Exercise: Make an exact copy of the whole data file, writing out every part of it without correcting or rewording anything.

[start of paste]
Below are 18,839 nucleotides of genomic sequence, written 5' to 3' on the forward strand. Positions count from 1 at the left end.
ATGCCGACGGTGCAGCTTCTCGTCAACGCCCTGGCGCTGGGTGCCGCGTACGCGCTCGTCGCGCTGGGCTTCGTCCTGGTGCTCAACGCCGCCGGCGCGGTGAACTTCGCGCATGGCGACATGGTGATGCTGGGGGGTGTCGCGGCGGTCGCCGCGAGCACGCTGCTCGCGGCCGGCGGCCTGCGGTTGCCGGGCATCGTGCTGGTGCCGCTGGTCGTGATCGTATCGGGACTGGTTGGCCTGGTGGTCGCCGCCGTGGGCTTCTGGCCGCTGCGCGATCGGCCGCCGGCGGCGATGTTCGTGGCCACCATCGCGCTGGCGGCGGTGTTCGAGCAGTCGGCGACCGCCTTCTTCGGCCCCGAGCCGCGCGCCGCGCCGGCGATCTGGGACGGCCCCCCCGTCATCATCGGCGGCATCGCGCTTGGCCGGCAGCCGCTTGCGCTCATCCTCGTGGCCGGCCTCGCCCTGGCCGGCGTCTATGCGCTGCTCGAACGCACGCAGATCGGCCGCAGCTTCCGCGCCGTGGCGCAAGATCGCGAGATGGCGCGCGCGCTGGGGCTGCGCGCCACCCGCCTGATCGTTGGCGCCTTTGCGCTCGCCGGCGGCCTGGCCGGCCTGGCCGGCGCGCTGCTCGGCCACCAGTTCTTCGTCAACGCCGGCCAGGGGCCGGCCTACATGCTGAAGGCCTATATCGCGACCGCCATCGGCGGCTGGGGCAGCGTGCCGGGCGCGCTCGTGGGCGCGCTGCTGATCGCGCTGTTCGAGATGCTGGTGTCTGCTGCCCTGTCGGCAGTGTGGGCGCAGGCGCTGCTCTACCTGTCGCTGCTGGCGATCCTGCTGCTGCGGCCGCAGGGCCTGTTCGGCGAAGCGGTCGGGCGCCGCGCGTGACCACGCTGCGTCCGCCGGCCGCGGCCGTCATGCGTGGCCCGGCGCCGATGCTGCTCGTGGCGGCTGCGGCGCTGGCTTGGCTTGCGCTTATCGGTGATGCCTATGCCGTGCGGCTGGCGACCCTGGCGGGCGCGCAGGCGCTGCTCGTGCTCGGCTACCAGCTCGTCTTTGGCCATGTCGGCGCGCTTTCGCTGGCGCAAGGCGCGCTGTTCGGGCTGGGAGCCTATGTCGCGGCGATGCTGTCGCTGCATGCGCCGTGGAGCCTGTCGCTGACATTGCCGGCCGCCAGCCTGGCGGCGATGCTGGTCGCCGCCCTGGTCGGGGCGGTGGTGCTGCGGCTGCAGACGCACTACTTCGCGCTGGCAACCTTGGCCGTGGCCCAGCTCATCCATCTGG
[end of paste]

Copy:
Below are 18,839 nucleotides of genomic sequence, written 5' to 3' on the forward strand. Positions count from 1 at the left end.
ATGCCGACGGTGCAGCTTCTCGTCAACGCCCTGGCGCTGGGTGCCGCGTACGCGCTCGTCGCGCTGGGCTTCGTCCTGGTGCTCAACGCCGCCGGCGCGGTGAACTTCGCGCATGGCGACATGGTGATGCTGGGGGGTGTCGCGGCGGTCGCCGCGAGCACGCTGCTCGCGGCCGGCGGCCTGCGGTTGCCGGGCATCGTGCTGGTGCCGCTGGTCGTGATCGTATCGGGACTGGTTGGCCTGGTGGTCGCCGCCGTGGGCTTCTGGCCGCTGCGCGATCGGCCGCCGGCGGCGATGTTCGTGGCCACCATCGCGCTGGCGGCGGTGTTCGAGCAGTCGGCGACCGCCTTCTTCGGCCCCGAGCCGCGCGCCGCGCCGGCGATCTGGGACGGCCCCCCCGTCATCATCGGCGGCATCGCGCTTGGCCGGCAGCCGCTTGCGCTCATCCTCGTGGCCGGCCTCGCCCTGGCCGGCGTCTATGCGCTGCTCGAACGCACGCAGATCGGCCGCAGCTTCCGCGCCGTGGCGCAAGATCGCGAGATGGCGCGCGCGCTGGGGCTGCGCGCCACCCGCCTGATCGTTGGCGCCTTTGCGCTCGCCGGCGGCCTGGCCGGCCTGGCCGGCGCGCTGCTCGGCCACCAGTTCTTCGTCAACGCCGGCCAGGGGCCGGCCTACATGCTGAAGGCCTATATCGCGACCGCCATCGGCGGCTGGGGCAGCGTGCCGGGCGCGCTCGTGGGCGCGCTGCTGATCGCGCTGTTCGAGATGCTGGTGTCTGCTGCCCTGTCGGCAGTGTGGGCGCAGGCGCTGCTCTACCTGTCGCTGCTGGCGATCCTGCTGCTGCGGCCGCAGGGCCTGTTCGGCGAAGCGGTCGGGCGCCGCGCGTGACCACGCTGCGTCCGCCGGCCGCGGCCGTCATGCGTGGCCCGGCGCCGATGCTGCTCGTGGCGGCTGCGGCGCTGGCTTGGCTTGCGCTTATCGGTGATGCCTATGCCGTGCGGCTGGCGACCCTGGCGGGCGCGCAGGCGCTGCTCGTGCTCGGCTACCAGCTCGTCTTTGGCCATGTCGGCGCGCTTTCGCTGGCGCAAGGCGCGCTGTTCGGGCTGGGAGCCTATGTCGCGGCGATGCTGTCGCTGCATGCGCCGTGGAGCCTGTCGCTGACATTGCCGGCCGCCAGCCTGGCGGCGATGCTGGTCGCCGCCCTGGTCGGGGCGGTGGTGCTGCGGCTGCAGACGCACTACTTCGCGCTGGCAACCTTGGCCGTGGCCCAGCTCATCCATCTGG